Tony Fabelo served under two Texas Gov. Ann Richards and Gov. George W. Bush as director of the now defunct Criminal Justice Policy Council. He is best remembered for his staunch advocacy of prison diversion programs for nonviolent offenders.
According to the Austin American-Statesman, Fabelo is the reason Texas policymakers began to question the cost-effectiveness of locking 'em up and throwing away the key. Fabelo offered facts, figures and cogent analysis to drive a message that incarceration isn't the universal answer.
The Texas prison census has dropped by 2,500. Last year, the state's 111 prison units held 156,500 prisoners; this year the count is 154,000. Texas has always had the dubious distinction of having the highest incarceration rates per capita of all 50 states. Texas now ranks fourth, reported the American-Statesman.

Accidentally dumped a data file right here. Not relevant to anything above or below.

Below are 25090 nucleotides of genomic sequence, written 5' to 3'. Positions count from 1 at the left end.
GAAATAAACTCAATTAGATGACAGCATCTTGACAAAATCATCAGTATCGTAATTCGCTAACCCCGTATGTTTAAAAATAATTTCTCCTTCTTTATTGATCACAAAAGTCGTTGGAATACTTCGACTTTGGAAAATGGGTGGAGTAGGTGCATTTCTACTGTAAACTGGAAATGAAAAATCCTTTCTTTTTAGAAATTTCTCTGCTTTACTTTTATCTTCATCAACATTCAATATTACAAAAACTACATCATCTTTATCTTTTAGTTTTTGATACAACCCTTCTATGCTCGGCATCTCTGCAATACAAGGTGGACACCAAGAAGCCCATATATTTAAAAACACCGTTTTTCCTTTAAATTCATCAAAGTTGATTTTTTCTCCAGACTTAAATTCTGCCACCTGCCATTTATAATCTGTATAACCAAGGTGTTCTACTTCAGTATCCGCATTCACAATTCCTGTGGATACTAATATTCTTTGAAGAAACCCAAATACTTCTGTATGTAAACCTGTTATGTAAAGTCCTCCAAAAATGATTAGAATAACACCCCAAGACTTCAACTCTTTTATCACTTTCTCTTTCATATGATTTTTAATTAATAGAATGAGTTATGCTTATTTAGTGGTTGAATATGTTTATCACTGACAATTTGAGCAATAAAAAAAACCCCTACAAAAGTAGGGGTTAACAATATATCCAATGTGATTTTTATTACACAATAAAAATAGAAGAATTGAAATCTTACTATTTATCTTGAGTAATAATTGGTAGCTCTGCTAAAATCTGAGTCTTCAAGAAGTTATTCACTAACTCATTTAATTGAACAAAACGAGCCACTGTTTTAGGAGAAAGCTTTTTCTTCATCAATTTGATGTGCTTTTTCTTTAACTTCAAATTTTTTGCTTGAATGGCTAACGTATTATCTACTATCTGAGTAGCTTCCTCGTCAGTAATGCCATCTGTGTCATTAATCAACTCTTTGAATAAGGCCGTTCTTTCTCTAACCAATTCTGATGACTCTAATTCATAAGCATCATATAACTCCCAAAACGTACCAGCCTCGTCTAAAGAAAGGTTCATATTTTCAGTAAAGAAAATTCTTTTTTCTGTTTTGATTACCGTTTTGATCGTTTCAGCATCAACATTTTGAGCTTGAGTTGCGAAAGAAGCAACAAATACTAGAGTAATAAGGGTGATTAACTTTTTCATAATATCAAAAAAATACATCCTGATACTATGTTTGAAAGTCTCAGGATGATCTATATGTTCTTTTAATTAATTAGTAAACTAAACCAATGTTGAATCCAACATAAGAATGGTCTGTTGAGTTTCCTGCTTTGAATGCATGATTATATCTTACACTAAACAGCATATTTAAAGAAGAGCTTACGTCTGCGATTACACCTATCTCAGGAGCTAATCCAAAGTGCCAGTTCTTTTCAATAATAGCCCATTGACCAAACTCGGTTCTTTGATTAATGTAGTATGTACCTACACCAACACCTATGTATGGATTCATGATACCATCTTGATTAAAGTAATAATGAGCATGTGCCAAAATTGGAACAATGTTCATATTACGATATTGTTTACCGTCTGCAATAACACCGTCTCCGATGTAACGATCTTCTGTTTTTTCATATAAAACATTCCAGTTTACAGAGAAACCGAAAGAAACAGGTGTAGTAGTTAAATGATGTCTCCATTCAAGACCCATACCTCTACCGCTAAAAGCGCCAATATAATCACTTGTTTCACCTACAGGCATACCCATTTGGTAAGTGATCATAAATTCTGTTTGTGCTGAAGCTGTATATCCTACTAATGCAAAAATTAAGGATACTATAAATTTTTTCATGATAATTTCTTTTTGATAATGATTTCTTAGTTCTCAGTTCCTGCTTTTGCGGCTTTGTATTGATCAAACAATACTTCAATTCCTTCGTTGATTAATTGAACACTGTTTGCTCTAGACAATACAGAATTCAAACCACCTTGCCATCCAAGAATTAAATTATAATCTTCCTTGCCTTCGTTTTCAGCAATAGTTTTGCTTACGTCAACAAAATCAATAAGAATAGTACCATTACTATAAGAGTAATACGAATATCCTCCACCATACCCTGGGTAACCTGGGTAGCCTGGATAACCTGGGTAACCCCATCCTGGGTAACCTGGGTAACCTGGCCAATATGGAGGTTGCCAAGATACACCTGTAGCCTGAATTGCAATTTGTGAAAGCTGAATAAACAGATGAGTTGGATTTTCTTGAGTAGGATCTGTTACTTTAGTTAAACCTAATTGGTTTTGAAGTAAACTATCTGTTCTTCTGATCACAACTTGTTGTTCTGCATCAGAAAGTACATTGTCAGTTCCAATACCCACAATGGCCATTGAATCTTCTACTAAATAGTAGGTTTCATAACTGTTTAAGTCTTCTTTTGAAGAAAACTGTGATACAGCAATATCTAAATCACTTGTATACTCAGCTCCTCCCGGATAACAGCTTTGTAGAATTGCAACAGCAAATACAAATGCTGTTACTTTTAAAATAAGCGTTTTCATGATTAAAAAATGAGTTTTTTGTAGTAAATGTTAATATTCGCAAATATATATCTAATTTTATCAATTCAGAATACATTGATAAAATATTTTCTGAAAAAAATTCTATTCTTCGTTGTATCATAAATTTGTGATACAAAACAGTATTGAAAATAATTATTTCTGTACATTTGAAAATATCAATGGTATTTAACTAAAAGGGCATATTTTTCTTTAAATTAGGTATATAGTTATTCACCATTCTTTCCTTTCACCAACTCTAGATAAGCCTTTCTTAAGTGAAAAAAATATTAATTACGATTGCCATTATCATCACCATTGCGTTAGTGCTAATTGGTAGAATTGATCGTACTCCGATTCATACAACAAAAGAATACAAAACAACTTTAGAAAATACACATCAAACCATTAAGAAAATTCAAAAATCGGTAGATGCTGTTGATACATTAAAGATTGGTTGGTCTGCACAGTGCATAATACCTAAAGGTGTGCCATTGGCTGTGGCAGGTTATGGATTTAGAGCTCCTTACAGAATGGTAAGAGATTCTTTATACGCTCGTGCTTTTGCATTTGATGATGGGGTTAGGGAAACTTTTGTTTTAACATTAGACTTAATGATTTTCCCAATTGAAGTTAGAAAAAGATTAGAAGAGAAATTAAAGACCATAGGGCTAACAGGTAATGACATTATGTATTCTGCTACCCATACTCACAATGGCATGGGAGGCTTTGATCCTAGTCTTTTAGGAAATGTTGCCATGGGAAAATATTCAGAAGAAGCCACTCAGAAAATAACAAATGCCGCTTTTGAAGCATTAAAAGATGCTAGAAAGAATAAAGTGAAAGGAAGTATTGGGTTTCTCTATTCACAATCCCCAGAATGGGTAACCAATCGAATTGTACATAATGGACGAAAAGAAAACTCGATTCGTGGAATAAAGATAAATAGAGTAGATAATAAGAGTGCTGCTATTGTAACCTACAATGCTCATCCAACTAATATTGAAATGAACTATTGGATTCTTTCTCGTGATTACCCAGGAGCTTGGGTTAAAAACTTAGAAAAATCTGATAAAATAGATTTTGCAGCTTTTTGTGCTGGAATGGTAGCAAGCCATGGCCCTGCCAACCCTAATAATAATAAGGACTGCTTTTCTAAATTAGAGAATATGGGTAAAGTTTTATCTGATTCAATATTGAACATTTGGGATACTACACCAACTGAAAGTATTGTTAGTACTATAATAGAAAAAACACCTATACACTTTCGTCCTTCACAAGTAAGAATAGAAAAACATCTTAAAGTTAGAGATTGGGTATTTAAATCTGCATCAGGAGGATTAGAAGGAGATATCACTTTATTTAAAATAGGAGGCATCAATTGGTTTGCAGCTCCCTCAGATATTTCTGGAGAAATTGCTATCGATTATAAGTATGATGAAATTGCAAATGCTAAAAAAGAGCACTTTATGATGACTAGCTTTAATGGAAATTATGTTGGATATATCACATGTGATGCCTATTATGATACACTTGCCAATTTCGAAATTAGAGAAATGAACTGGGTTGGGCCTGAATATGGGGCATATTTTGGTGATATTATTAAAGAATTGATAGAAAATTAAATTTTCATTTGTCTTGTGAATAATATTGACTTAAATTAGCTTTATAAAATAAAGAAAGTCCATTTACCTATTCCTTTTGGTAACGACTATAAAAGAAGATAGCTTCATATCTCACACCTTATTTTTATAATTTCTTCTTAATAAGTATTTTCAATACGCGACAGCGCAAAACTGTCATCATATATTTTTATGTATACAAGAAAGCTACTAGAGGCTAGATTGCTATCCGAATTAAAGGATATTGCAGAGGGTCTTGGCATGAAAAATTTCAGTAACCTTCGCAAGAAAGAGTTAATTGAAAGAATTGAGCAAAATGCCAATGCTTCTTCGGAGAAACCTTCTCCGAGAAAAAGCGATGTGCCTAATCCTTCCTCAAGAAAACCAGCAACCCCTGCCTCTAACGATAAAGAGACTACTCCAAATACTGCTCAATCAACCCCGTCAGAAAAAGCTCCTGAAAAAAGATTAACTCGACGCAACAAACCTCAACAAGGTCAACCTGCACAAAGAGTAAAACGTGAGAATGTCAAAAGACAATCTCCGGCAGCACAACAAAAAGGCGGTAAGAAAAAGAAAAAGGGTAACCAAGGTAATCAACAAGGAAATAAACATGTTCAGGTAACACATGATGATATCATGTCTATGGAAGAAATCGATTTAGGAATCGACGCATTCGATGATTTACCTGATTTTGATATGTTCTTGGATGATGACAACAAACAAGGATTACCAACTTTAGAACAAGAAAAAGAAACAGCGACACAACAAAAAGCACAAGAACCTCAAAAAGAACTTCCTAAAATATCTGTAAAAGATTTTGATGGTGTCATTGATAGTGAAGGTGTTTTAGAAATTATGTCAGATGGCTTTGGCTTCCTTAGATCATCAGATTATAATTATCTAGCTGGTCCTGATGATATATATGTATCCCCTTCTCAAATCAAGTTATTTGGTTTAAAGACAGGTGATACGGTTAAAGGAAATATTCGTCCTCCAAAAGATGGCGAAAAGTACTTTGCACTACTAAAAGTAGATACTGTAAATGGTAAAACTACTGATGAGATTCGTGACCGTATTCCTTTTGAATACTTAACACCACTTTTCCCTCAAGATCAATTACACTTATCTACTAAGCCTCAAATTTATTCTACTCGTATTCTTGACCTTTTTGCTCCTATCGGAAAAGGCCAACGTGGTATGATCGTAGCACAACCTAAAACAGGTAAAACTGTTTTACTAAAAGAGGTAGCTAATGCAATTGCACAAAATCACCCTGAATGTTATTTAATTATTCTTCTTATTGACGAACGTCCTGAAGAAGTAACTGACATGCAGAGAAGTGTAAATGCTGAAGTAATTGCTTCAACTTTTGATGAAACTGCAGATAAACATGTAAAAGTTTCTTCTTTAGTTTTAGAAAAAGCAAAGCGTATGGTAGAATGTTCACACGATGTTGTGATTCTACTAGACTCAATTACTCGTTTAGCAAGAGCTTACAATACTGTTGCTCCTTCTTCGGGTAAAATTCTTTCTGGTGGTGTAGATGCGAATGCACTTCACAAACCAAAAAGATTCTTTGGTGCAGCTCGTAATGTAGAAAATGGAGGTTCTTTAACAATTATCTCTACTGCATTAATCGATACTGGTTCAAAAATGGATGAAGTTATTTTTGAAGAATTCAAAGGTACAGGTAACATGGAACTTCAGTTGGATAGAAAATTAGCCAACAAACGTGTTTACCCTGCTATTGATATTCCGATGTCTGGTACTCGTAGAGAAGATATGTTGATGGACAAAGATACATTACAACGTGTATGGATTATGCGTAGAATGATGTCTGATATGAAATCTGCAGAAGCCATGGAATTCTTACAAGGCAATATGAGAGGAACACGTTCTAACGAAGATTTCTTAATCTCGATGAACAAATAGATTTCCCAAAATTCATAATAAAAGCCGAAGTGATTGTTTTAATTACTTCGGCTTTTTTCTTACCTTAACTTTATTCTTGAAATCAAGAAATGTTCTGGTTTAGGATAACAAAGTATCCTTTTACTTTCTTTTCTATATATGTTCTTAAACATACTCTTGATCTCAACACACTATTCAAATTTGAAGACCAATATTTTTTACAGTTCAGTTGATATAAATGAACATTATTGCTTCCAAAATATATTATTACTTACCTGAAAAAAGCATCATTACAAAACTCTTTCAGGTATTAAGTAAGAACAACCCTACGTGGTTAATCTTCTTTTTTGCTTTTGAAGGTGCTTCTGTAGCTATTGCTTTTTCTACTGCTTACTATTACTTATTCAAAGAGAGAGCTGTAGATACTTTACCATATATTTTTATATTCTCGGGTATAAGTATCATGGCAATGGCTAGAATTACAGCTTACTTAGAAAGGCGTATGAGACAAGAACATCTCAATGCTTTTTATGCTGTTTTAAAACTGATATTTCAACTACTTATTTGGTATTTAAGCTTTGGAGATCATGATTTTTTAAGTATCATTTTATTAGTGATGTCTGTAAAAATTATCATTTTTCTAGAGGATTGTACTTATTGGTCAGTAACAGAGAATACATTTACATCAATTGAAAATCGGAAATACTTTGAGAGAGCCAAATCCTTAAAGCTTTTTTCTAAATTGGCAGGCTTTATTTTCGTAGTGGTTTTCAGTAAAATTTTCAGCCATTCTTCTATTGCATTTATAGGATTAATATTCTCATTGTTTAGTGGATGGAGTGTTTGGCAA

Experts cite a variety of factors, including an aging population, for the drop in crime, but there is little doubt that judges are sending more defendants to rehabilitation programs aimed at curbing drug and alcohol addictions that fuel criminal behavior. The programs are cheaper than prisons, and though the success rate will not be 100 percent, alternatives to incarceration have proven to be effective crime-fighting tools.
"The challenge is to sustain the outcomes to see how far you can go in downsizing prisons. I have my doubts, but it's an interesting time for criminal justice," Fabelo told the American-Statesman's Mike Ward.
An analysis of crime and punishment from the perspective of a former prosecutor and current criminal justice practitioner.
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